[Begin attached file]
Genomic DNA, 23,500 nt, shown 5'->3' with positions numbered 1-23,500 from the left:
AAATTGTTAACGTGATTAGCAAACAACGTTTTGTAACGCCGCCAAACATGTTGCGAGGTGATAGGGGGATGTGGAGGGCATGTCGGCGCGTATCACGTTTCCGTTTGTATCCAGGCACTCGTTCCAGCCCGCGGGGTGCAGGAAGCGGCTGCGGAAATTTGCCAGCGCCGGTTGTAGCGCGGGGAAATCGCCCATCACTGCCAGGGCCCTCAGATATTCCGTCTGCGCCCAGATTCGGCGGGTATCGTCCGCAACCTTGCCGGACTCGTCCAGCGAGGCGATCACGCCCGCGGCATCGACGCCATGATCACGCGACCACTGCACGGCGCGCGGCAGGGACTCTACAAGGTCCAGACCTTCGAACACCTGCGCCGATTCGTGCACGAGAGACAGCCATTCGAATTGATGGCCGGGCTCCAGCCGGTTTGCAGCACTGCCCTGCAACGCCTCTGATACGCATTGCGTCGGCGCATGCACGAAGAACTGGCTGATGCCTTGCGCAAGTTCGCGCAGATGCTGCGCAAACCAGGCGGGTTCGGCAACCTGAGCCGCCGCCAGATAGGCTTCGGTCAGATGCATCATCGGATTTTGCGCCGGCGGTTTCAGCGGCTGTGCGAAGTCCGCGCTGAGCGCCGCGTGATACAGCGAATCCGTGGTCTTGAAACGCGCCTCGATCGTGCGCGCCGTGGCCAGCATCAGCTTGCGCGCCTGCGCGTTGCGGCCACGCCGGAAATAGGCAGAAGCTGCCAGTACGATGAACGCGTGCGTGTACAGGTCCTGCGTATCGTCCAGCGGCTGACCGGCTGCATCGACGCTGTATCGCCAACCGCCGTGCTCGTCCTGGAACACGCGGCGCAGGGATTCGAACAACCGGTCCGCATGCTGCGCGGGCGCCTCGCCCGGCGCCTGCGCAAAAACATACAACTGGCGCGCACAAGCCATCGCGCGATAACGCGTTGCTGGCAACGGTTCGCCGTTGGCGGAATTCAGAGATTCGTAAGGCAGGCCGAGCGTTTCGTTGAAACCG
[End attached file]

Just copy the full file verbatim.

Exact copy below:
Genomic DNA, 23,500 nt, shown 5'->3' with positions numbered 1-23,500 from the left:
AAATTGTTAACGTGATTAGCAAACAACGTTTTGTAACGCCGCCAAACATGTTGCGAGGTGATAGGGGGATGTGGAGGGCATGTCGGCGCGTATCACGTTTCCGTTTGTATCCAGGCACTCGTTCCAGCCCGCGGGGTGCAGGAAGCGGCTGCGGAAATTTGCCAGCGCCGGTTGTAGCGCGGGGAAATCGCCCATCACTGCCAGGGCCCTCAGATATTCCGTCTGCGCCCAGATTCGGCGGGTATCGTCCGCAACCTTGCCGGACTCGTCCAGCGAGGCGATCACGCCCGCGGCATCGACGCCATGATCACGCGACCACTGCACGGCGCGCGGCAGGGACTCTACAAGGTCCAGACCTTCGAACACCTGCGCCGATTCGTGCACGAGAGACAGCCATTCGAATTGATGGCCGGGCTCCAGCCGGTTTGCAGCACTGCCCTGCAACGCCTCTGATACGCATTGCGTCGGCGCATGCACGAAGAACTGGCTGATGCCTTGCGCAAGTTCGCGCAGATGCTGCGCAAACCAGGCGGGTTCGGCAACCTGAGCCGCCGCCAGATAGGCTTCGGTCAGATGCATCATCGGATTTTGCGCCGGCGGTTTCAGCGGCTGTGCGAAGTCCGCGCTGAGCGCCGCGTGATACAGCGAATCCGTGGTCTTGAAACGCGCCTCGATCGTGCGCGCCGTGGCCAGCATCAGCTTGCGCGCCTGCGCGTTGCGGCCACGCCGGAAATAGGCAGAAGCTGCCAGTACGATGAACGCGTGCGTGTACAGGTCCTGCGTATCGTCCAGCGGCTGACCGGCTGCATCGACGCTGTATCGCCAACCGCCGTGCTCGTCCTGGAACACGCGGCGCAGGGATTCGAACAACCGGTCCGCATGCTGCGCGGGCGCCTCGCCCGGCGCCTGCGCAAAAACATACAACTGGCGCGCACAAGCCATCGCGCGATAACGCGTTGCTGGCAACGGTTCGCCGTTGGCGGAATTCAGAGATTCGTAAGGCAGGCCGAGCGTTTCGTTGAAACCG